Have you heard the saying, “An idle mind is the devil’s playground?” Do you ever wonder why people get into trouble when they have extra time on their hands? Think about it, when a spouse is away at a conference, they may fall easier to temptation than when they are home in their busy routine of family life. Even an unemployed person may fall victim to pornography as they sit at home with nothing to do but look for jobs online.
Charles Spurgeon said, “Some temptations come to the industrious, but all temptations attack the idle.”
Proverbs 16:27-29 reads, “Idle hands are the devil’s workshop; idle lips are his mouthpiece. An evil man sows strife; gossip separates the best of friends. Wickedness loves company – and leads others into sin.”
When you find yourself with nothing to do, be careful. The evil one is always looking for opportunities to kill, steal, and destroy (John 10:10). Also, be careful about the idle time of your loved ones. If they have too much free time, they are likely to get into trouble.
In 2016, I was working on my dissertation. One of my topics was meditation. To become the expert, I needed to study meditation and learn more about the history and the process. A friend of mine warned me about the danger of emptying the mind. He explained that when the mind is empty, as when meditating with Sanskrit mantras, it opens the door for evil to enter. I had been told that my Sanskrit mantra was a meaningless word and that by focusing on this “meaningless word” I would be meditating. This did not sit easy with me and I did the research to figure out what Sanskrit really was. While some say it is useless, it is not truly meaningless. Sanskrit is an ancient language that was used with Jainism, Buddhism, and Sikhism. Many Indian books are written in this ancient language and it was believed to be a religious language. Some say it is the mother tongue of India and is the root of many of the Indo-Aryan languages such as Hindi, Bengali, and Marathi.
So, as a Christian, I found it to be dangerous to use a religious language that I do not understand. Who knows what I was saying as I sat there for 20-minutes several times a day. To continue with my research, I changed the mantra to one of the fruits of the spirit found in Galatians 5:22-23 (love, joy, peace, patience, kindness, goodness, faithfulness, gentleness, and self-control). I would start the quiet time by rebuking Satan (Matthew 16:23). I would then enter into a conversation with the one and only God. I would invite Him into my quiet time. The Alpha and the Omega, the Prince of Peace, the King of Kings, and the Most Holy One is who I wanted to pray to, no one and nothing else. I wanted to make that abundantly clear to myself.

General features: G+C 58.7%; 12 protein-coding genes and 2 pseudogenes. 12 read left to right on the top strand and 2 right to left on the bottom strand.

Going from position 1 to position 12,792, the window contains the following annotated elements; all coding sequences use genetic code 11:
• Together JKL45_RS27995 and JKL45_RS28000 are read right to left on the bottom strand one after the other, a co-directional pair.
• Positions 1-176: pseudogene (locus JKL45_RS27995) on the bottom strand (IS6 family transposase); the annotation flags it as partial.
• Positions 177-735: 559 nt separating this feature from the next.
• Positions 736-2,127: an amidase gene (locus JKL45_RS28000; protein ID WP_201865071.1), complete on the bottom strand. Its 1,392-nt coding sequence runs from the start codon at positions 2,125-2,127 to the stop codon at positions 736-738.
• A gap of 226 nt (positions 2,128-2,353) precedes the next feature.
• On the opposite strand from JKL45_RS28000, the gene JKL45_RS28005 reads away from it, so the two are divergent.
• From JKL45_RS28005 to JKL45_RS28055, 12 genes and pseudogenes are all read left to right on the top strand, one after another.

When I did the study for my dissertation and I asked the participants about meditation, I actually got a mix of responses. Some said that they prayed, others would ruminate, and some chose to do yoga. This confusion about meditation led me to further question the practice and the proper application (if any) for Christians. My choice was to not meditate anymore. I just could not feel comfortable with the practice. Instead, I would use that time for prayer. If we shift our focus from ourselves to our relationship with God, the stress of the day seems to go away and the preparation for the future becomes greater.
From a practical application, I was shown an experiment years ago. To do this experiment at home, you’ll need a small Mason jar, marbles, and a golf ball. Visualize the marbles as all the things you have on your to do list. These are the things you have to get done today. The marbles could represent grocery shopping, running errands, or meeting up with a client. Now, put all the marbles in the jar and then try to fit the golf ball in on top, it won’t fit. The golf ball is a goofy visualization of God, no disrespect, just a way to make a point. Finally, empty the jar of everything and put the golf ball in first, then put the marbles in on top. This time, they all fit. Matthew 6:33 tells us to “seek first His kingdom and His righteousness, and all these things will be given to you as well.” When we put God first in our lives, everything else just works out. I urge you not to empty your mind. Instead, fill your time and your mind with the one and only true God.
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